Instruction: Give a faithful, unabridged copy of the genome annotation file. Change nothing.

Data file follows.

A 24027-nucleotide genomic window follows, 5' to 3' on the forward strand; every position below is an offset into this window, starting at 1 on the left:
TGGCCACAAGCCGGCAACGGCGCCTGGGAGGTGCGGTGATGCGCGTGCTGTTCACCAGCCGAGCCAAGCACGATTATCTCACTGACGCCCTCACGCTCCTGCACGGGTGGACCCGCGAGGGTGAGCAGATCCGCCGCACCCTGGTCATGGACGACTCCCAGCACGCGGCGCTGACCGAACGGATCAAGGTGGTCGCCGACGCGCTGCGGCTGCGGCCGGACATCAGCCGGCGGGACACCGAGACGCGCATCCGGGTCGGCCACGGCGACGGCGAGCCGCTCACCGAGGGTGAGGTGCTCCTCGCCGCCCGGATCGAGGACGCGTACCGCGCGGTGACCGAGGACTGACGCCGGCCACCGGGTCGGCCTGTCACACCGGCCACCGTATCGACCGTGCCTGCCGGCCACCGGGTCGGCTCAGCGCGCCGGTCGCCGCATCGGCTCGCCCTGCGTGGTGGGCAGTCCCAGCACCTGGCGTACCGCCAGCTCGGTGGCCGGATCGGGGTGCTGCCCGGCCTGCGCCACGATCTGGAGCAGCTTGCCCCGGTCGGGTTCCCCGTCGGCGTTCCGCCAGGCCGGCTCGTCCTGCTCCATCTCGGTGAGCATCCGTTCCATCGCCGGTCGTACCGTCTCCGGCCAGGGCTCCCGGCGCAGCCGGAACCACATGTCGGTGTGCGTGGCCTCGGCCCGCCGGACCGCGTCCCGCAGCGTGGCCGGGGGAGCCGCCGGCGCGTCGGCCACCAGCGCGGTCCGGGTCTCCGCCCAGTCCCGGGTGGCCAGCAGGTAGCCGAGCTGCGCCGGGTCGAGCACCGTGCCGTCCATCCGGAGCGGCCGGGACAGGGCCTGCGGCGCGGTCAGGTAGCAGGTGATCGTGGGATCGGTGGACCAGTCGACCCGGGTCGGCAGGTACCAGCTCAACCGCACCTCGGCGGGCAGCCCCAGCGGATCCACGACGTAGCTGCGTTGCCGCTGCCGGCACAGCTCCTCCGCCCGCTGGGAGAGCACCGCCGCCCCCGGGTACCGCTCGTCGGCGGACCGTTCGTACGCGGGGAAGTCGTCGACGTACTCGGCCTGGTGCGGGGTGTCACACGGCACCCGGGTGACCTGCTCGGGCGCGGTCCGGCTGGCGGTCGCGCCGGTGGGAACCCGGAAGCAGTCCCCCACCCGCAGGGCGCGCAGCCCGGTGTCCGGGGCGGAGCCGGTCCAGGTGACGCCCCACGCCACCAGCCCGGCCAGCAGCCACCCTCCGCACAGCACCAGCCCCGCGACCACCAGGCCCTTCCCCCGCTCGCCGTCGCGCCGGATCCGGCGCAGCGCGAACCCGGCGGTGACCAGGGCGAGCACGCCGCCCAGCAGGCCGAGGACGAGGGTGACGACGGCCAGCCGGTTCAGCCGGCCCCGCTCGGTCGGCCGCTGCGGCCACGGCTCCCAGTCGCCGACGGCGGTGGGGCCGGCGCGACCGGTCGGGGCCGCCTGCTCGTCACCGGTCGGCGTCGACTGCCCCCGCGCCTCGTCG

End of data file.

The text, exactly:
A 24027-nucleotide genomic window follows, 5' to 3' on the forward strand; every position below is an offset into this window, starting at 1 on the left:
TGGCCACAAGCCGGCAACGGCGCCTGGGAGGTGCGGTGATGCGCGTGCTGTTCACCAGCCGAGCCAAGCACGATTATCTCACTGACGCCCTCACGCTCCTGCACGGGTGGACCCGCGAGGGTGAGCAGATCCGCCGCACCCTGGTCATGGACGACTCCCAGCACGCGGCGCTGACCGAACGGATCAAGGTGGTCGCCGACGCGCTGCGGCTGCGGCCGGACATCAGCCGGCGGGACACCGAGACGCGCATCCGGGTCGGCCACGGCGACGGCGAGCCGCTCACCGAGGGTGAGGTGCTCCTCGCCGCCCGGATCGAGGACGCGTACCGCGCGGTGACCGAGGACTGACGCCGGCCACCGGGTCGGCCTGTCACACCGGCCACCGTATCGACCGTGCCTGCCGGCCACCGGGTCGGCTCAGCGCGCCGGTCGCCGCATCGGCTCGCCCTGCGTGGTGGGCAGTCCCAGCACCTGGCGTACCGCCAGCTCGGTGGCCGGATCGGGGTGCTGCCCGGCCTGCGCCACGATCTGGAGCAGCTTGCCCCGGTCGGGTTCCCCGTCGGCGTTCCGCCAGGCCGGCTCGTCCTGCTCCATCTCGGTGAGCATCCGTTCCATCGCCGGTCGTACCGTCTCCGGCCAGGGCTCCCGGCGCAGCCGGAACCACATGTCGGTGTGCGTGGCCTCGGCCCGCCGGACCGCGTCCCGCAGCGTGGCCGGGGGAGCCGCCGGCGCGTCGGCCACCAGCGCGGTCCGGGTCTCCGCCCAGTCCCGGGTGGCCAGCAGGTAGCCGAGCTGCGCCGGGTCGAGCACCGTGCCGTCCATCCGGAGCGGCCGGGACAGGGCCTGCGGCGCGGTCAGGTAGCAGGTGATCGTGGGATCGGTGGACCAGTCGACCCGGGTCGGCAGGTACCAGCTCAACCGCACCTCGGCGGGCAGCCCCAGCGGATCCACGACGTAGCTGCGTTGCCGCTGCCGGCACAGCTCCTCCGCCCGCTGGGAGAGCACCGCCGCCCCCGGGTACCGCTCGTCGGCGGACCGTTCGTACGCGGGGAAGTCGTCGACGTACTCGGCCTGGTGCGGGGTGTCACACGGCACCCGGGTGACCTGCTCGGGCGCGGTCCGGCTGGCGGTCGCGCCGGTGGGAACCCGGAAGCAGTCCCCCACCCGCAGGGCGCGCAGCCCGGTGTCCGGGGCGGAGCCGGTCCAGGTGACGCCCCACGCCACCAGCCCGGCCAGCAGCCACCCTCCGCACAGCACCAGCCCCGCGACCACCAGGCCCTTCCCCCGCTCGCCGTCGCGCCGGATCCGGCGCAGCGCGAACCCGGCGGTGACCAGGGCGAGCACGCCGCCCAGCAGGCCGAGGACGAGGGTGACGACGGCCAGCCGGTTCAGCCGGCCCCGCTCGGTCGGCCGCTGCGGCCACGGCTCCCAGTCGCCGACGGCGGTGGGGCCGGCGCGACCGGTCGGGGCCGCCTGCTCGTCACCGGTCGGCGTCGACTGCCCCCGCGCCTCGTCG